Internet Shakespeare Editions

About this text

  • Title: King Lear (Folio 1, 1623)
  • Editor: Michael Best
  • ISBN: 978-1-55058-463-9

    Copyright Michael Best. This text may be freely used for educational, non-profit purposes; for all other uses contact the Editor.
    Author: William Shakespeare
    Editor: Michael Best
    Not Peer Reviewed

    King Lear (Folio 1, 1623)

    Scaena Septima.
    Enter Cordelia, Kent, and Gentleman.
    2745Cor. O thou good Kent,
    How shall I liue and worke
    To match thy goodnesse?
    My life will be too short,
    And euery measure faile me.
    2750Kent. To be acknowledg'd Madam is ore-pai'd,
    All my reports go with the modest truth,
    Nor more, nor clipt, but so.
    Cor. Be better suited,
    These weedes are memories of those worser houres:
    2755I prythee put them off.
    Kent. Pardon deere Madam,
    Yet to be knowne shortens my made intent,
    My boone I make it, that you know me not,
    Till time and I, thinke meet.
    2760Cor. Then be't so my good Lord:
    How do's the King?
    Gent. Madam sleepes still.
    Cor. O you kind Gods!
    Cure this great breach in his abused Nature,
    2765Th'vntun'd and iarring senses, O winde vp,
    Of this childe-changed Father.
    Gent. So please your Maiesty,
    That we may wake the King, he hath slept long?
    Cor. Be gouern'd by your knowledge, and proceede
    2770I'th'sway of your owne will: is he array'd?
    Enter Lear in a chaire carried by Seruants
    Gent. I Madam: in the heauinesse of sleepe,
    We put fresh garments on him.
    Be by good Madam when we do awake him,
    2775I doubt of his Temperance.
    Cor. O my deere Father, restauratian hang
    Thy medicine on my lippes, and let this kisse
    Repaire those violent harmes, that my two Sisters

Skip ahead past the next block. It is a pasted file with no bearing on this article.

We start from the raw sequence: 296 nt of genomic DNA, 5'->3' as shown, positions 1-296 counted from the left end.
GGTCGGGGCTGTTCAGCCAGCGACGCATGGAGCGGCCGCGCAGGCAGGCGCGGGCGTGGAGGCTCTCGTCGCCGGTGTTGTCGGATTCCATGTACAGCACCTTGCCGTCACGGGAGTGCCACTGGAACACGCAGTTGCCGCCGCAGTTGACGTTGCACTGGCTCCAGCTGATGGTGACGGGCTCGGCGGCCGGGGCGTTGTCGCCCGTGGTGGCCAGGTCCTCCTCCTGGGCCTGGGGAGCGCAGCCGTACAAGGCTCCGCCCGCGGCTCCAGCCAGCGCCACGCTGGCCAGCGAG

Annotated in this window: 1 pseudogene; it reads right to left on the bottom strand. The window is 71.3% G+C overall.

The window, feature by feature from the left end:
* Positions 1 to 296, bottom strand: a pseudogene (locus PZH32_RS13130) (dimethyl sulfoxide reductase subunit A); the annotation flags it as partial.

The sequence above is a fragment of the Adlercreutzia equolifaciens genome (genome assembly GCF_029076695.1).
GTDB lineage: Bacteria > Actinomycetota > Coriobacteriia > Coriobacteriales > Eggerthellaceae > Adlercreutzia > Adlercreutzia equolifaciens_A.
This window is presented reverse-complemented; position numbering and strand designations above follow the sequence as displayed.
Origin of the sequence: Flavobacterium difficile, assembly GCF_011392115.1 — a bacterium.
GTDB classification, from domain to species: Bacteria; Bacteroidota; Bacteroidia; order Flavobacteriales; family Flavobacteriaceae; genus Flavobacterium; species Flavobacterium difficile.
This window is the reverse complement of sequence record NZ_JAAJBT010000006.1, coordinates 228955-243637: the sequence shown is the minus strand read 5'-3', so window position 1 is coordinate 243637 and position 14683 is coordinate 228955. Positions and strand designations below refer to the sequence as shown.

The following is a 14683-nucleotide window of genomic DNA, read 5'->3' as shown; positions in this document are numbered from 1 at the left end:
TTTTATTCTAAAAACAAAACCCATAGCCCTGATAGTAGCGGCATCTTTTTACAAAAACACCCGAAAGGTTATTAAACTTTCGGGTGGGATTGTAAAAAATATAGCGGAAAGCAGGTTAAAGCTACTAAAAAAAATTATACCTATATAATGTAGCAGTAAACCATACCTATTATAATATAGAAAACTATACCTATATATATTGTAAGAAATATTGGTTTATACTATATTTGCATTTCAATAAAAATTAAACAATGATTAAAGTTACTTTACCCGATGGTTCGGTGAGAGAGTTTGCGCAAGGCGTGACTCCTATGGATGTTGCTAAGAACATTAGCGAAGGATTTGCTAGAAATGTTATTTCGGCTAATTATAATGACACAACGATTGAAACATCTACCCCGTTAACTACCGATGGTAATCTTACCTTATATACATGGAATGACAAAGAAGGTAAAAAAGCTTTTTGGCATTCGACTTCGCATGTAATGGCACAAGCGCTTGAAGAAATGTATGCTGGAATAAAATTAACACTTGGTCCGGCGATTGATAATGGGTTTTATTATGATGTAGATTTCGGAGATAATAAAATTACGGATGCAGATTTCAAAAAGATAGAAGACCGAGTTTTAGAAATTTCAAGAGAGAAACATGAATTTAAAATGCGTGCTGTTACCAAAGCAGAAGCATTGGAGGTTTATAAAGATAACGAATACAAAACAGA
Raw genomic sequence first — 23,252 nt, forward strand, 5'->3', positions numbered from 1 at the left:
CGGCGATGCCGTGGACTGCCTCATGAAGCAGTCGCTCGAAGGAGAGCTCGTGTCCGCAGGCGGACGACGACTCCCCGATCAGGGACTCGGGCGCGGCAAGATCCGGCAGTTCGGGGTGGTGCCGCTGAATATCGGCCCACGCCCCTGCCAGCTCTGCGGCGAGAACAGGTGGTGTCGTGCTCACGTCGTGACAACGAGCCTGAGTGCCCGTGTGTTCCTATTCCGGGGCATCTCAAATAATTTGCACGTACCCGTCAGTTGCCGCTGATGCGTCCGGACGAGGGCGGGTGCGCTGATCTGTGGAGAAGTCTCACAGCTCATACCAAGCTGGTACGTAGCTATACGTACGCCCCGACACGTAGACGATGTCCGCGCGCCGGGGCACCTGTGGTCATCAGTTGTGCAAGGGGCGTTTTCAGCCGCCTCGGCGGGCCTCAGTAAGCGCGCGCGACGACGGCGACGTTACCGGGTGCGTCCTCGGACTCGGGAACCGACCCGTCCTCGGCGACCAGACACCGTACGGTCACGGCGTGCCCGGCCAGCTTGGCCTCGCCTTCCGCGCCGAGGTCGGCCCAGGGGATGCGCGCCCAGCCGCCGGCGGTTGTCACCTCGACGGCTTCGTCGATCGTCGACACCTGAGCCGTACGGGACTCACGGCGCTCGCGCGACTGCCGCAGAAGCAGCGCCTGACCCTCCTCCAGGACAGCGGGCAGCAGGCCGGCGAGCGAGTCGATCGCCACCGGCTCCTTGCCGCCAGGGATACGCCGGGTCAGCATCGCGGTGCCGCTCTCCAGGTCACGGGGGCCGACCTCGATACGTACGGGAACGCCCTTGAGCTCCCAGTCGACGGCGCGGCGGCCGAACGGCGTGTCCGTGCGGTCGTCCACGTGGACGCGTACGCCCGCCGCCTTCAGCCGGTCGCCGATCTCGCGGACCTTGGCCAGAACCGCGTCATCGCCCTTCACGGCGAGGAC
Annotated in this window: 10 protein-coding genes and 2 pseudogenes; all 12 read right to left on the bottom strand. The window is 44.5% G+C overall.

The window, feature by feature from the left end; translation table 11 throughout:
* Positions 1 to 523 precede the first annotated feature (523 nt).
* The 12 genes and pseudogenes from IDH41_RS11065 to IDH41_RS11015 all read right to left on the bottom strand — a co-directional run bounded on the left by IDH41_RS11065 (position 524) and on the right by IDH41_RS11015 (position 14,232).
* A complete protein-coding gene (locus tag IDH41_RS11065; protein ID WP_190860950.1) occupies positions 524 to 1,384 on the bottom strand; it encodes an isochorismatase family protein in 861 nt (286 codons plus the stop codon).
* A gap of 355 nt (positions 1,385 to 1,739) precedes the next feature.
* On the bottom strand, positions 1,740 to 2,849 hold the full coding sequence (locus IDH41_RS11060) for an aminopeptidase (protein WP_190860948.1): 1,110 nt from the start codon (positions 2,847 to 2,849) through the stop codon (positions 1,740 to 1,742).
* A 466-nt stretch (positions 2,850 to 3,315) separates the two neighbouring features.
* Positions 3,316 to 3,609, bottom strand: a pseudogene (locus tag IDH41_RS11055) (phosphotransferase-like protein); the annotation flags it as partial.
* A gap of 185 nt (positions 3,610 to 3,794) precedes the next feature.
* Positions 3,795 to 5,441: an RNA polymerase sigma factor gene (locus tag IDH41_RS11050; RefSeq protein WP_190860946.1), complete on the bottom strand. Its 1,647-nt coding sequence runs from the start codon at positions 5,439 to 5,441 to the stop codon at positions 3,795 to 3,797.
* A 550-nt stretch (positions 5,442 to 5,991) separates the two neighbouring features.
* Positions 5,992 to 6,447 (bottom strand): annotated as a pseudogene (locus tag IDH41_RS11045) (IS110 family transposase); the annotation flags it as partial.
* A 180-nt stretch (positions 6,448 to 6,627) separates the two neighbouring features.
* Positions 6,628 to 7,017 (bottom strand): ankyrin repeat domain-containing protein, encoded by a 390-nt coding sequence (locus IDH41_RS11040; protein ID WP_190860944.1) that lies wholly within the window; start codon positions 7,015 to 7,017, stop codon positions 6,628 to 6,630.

Haue in thy Reuerence made.
    2780Kent. Kind and deere Princesse.
    Cor. Had you not bin their Father, these white flakes
    Did challenge pitty of them. Was this a face
    To be oppos'd against the iarring windes?
    Mine Enemies dogge, though he had bit me,
    2785Should haue stood that night against my fire,
    And was't thou faine (poore Father)
    To houell thee with Swine and Rogues forlorne,
    In short, and musty straw? Alacke, alacke,
    'Tis wonder that thy life and wits, at once
    2790Had not concluded all. He wakes, speake to him.
    Gen. Madam do you, 'tis fittest.
    Cor. How does my Royall Lord?
    How fares your Maiesty?
    Lear. You do me wrong to take me out o'th'graue,
    2795Thou art a Soule in blisse, but I am bound
    Vpon a wheele of fire, that mine owne teares
    Do scal'd, like molten Lead.
    Cor. Sir, do you know me?
    Lear. You are a spirit I know, where did you dye?
    2800Cor. Still, still, farre wide.
    Gen. He's scarse awake,
    Let him alone a while.
    Lear. Where haue I bin?
    Where am I? Faire day light?
    2805I am mightily abus'd; I should eu'n dye with pitty
    To see another thus. I know not what to say:
    I will not sweare these are my hands: let's see,
    I feele this pin pricke, would I were assur'd
    Of my condition.
    2810Cor. O looke vpon me Sir,
    And hold your hand in benediction o're me,
    You must not kneele.
    Lear. Pray do not mocke me:
    I am a very foolish fond old man,
    2815Fourescore and vpward,
    Not an houre more, nor lesse:
    And to deale plainely,
    I feare I am not in my perfect mind.
    Me thinkes I should know you, and know this man,
    2820Yet I am doubtfull: For I am mainely ignorant
    What place this is: and all the skill I haue
    Remembers not these garments: nor I know not
    Where I did lodge last night. Do not laugh at me,
    For (as I am a man) I thinke this Lady
    2825To be my childe Cordelia.
    Cor. And so I am: I am.
    Lear. Be your teares wet?
    Yes faith: I pray weepe not,
    If you haue poyson for me, I will drinke it:
    2830I know you do not loue me, for your Sisters
    Haue (as I do remember) done me wrong.
    You haue some cause, they haue not.
    Cor. No cause, no cause.
    Lear. Am I in France?
    2835Kent. In your owne kingdome Sir.
    Lear. Do not abuse me.
    Gent. Be comforted good Madam, the great rage
    You see is kill'd in him: desire him to go in,
    Trouble him no more till further setling.
    2840Cor. Wilt please your Highnesse walke?
    Lear. You must beare with me:
    Pray you now forget, and forgiue,
    I am old and foolish. Exeunt